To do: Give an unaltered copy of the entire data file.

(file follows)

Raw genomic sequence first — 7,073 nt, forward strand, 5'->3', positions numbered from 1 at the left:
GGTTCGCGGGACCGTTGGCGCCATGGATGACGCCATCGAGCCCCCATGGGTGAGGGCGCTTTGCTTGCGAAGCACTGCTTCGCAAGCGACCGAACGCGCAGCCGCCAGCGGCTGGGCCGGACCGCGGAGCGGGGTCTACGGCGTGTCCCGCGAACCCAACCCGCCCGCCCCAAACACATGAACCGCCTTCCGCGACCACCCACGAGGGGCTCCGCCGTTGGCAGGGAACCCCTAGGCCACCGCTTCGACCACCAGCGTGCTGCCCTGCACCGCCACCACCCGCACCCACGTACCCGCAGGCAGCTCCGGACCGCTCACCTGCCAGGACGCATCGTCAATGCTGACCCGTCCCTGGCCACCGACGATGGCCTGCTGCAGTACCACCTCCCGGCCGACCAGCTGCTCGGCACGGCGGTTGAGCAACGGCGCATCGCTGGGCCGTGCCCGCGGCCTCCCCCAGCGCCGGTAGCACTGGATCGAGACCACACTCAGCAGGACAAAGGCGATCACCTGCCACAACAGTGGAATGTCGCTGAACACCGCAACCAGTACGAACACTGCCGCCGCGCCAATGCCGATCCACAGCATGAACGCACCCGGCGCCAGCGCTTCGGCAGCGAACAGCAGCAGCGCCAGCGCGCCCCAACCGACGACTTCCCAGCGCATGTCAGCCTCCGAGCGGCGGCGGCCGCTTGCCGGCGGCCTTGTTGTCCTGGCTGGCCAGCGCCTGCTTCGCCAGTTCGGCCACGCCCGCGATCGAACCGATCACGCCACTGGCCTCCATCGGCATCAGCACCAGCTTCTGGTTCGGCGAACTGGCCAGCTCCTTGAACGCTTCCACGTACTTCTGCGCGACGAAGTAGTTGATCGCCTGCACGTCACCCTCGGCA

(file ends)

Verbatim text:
Raw genomic sequence first — 7,073 nt, forward strand, 5'->3', positions numbered from 1 at the left:
GGTTCGCGGGACCGTTGGCGCCATGGATGACGCCATCGAGCCCCCATGGGTGAGGGCGCTTTGCTTGCGAAGCACTGCTTCGCAAGCGACCGAACGCGCAGCCGCCAGCGGCTGGGCCGGACCGCGGAGCGGGGTCTACGGCGTGTCCCGCGAACCCAACCCGCCCGCCCCAAACACATGAACCGCCTTCCGCGACCACCCACGAGGGGCTCCGCCGTTGGCAGGGAACCCCTAGGCCACCGCTTCGACCACCAGCGTGCTGCCCTGCACCGCCACCACCCGCACCCACGTACCCGCAGGCAGCTCCGGACCGCTCACCTGCCAGGACGCATCGTCAATGCTGACCCGTCCCTGGCCACCGACGATGGCCTGCTGCAGTACCACCTCCCGGCCGACCAGCTGCTCGGCACGGCGGTTGAGCAACGGCGCATCGCTGGGCCGTGCCCGCGGCCTCCCCCAGCGCCGGTAGCACTGGATCGAGACCACACTCAGCAGGACAAAGGCGATCACCTGCCACAACAGTGGAATGTCGCTGAACACCGCAACCAGTACGAACACTGCCGCCGCGCCAATGCCGATCCACAGCATGAACGCACCCGGCGCCAGCGCTTCGGCAGCGAACAGCAGCAGCGCCAGCGCGCCCCAACCGACGACTTCCCAGCGCATGTCAGCCTCCGAGCGGCGGCGGCCGCTTGCCGGCGGCCTTGTTGTCCTGGCTGGCCAGCGCCTGCTTCGCCAGTTCGGCCACGCCCGCGATCGAACCGATCACGCCACTGGCCTCCATCGGCATCAGCACCAGCTTCTGGTTCGGCGAACTGGCCAGCTCCTTGAACGCTTCCACGTACTTCTGCGCGACGAAGTAGTTGATCGCCTGCACGTCACCCTCGGCA